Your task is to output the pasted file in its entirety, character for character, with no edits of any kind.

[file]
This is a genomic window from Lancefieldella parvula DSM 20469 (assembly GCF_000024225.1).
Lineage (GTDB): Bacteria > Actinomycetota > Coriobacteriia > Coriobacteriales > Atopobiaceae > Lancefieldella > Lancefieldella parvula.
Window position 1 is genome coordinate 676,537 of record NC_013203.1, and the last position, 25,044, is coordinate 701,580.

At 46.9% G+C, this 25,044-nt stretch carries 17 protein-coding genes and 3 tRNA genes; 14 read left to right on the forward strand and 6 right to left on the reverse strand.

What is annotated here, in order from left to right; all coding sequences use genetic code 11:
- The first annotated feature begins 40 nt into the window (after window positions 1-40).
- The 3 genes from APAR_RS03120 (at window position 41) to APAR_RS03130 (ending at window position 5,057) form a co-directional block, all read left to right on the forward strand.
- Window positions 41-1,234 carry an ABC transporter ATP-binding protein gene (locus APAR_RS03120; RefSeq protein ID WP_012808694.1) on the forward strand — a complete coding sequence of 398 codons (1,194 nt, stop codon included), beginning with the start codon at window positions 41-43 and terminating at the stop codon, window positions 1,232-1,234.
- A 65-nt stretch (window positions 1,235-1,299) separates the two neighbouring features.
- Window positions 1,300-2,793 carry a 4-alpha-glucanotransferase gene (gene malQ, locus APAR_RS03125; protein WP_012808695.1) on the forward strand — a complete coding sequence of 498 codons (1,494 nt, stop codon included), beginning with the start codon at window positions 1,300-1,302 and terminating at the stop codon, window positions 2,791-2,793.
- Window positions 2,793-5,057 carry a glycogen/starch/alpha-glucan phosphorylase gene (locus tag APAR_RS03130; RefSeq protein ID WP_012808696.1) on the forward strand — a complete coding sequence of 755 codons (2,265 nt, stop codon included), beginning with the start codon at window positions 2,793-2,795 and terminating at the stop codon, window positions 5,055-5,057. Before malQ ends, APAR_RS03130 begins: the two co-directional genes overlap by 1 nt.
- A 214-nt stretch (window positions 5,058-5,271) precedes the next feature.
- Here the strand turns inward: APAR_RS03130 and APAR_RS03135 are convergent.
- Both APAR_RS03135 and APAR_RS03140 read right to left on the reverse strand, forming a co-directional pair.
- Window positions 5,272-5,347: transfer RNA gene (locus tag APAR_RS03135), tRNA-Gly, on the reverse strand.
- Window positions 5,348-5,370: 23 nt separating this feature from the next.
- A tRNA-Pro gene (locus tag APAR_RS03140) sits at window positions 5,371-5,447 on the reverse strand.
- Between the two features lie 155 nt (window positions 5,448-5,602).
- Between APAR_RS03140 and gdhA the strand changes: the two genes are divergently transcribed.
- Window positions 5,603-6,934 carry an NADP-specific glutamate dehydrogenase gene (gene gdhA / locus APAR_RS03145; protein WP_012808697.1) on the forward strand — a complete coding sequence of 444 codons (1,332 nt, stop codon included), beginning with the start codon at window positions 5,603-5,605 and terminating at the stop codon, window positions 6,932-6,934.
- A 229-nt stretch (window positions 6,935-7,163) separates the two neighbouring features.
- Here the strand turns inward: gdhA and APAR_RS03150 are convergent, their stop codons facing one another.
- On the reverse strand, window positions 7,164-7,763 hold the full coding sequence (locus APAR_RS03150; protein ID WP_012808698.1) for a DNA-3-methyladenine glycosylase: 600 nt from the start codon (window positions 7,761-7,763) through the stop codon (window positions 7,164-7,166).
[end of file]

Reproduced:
This is a genomic window from Lancefieldella parvula DSM 20469 (assembly GCF_000024225.1).
Lineage (GTDB): Bacteria > Actinomycetota > Coriobacteriia > Coriobacteriales > Atopobiaceae > Lancefieldella > Lancefieldella parvula.
Window position 1 is genome coordinate 676,537 of record NC_013203.1, and the last position, 25,044, is coordinate 701,580.

At 46.9% G+C, this 25,044-nt stretch carries 17 protein-coding genes and 3 tRNA genes; 14 read left to right on the forward strand and 6 right to left on the reverse strand.

What is annotated here, in order from left to right; all coding sequences use genetic code 11:
- The first annotated feature begins 40 nt into the window (after window positions 1-40).
- The 3 genes from APAR_RS03120 (at window position 41) to APAR_RS03130 (ending at window position 5,057) form a co-directional block, all read left to right on the forward strand.
- Window positions 41-1,234 carry an ABC transporter ATP-binding protein gene (locus APAR_RS03120; RefSeq protein ID WP_012808694.1) on the forward strand — a complete coding sequence of 398 codons (1,194 nt, stop codon included), beginning with the start codon at window positions 41-43 and terminating at the stop codon, window positions 1,232-1,234.
- A 65-nt stretch (window positions 1,235-1,299) separates the two neighbouring features.
- Window positions 1,300-2,793 carry a 4-alpha-glucanotransferase gene (gene malQ, locus APAR_RS03125; protein WP_012808695.1) on the forward strand — a complete coding sequence of 498 codons (1,494 nt, stop codon included), beginning with the start codon at window positions 1,300-1,302 and terminating at the stop codon, window positions 2,791-2,793.
- Window positions 2,793-5,057 carry a glycogen/starch/alpha-glucan phosphorylase gene (locus tag APAR_RS03130; RefSeq protein ID WP_012808696.1) on the forward strand — a complete coding sequence of 755 codons (2,265 nt, stop codon included), beginning with the start codon at window positions 2,793-2,795 and terminating at the stop codon, window positions 5,055-5,057. Before malQ ends, APAR_RS03130 begins: the two co-directional genes overlap by 1 nt.
- A 214-nt stretch (window positions 5,058-5,271) precedes the next feature.
- Here the strand turns inward: APAR_RS03130 and APAR_RS03135 are convergent.
- Both APAR_RS03135 and APAR_RS03140 read right to left on the reverse strand, forming a co-directional pair.
- Window positions 5,272-5,347: transfer RNA gene (locus tag APAR_RS03135), tRNA-Gly, on the reverse strand.
- Window positions 5,348-5,370: 23 nt separating this feature from the next.
- A tRNA-Pro gene (locus tag APAR_RS03140) sits at window positions 5,371-5,447 on the reverse strand.
- Between the two features lie 155 nt (window positions 5,448-5,602).
- Between APAR_RS03140 and gdhA the strand changes: the two genes are divergently transcribed.
- Window positions 5,603-6,934 carry an NADP-specific glutamate dehydrogenase gene (gene gdhA / locus APAR_RS03145; protein WP_012808697.1) on the forward strand — a complete coding sequence of 444 codons (1,332 nt, stop codon included), beginning with the start codon at window positions 5,603-5,605 and terminating at the stop codon, window positions 6,932-6,934.
- A 229-nt stretch (window positions 6,935-7,163) separates the two neighbouring features.
- Here the strand turns inward: gdhA and APAR_RS03150 are convergent, their stop codons facing one another.
- On the reverse strand, window positions 7,164-7,763 hold the full coding sequence (locus APAR_RS03150; protein ID WP_012808698.1) for a DNA-3-methyladenine glycosylase: 600 nt from the start codon (window positions 7,761-7,763) through the stop codon (window positions 7,164-7,166).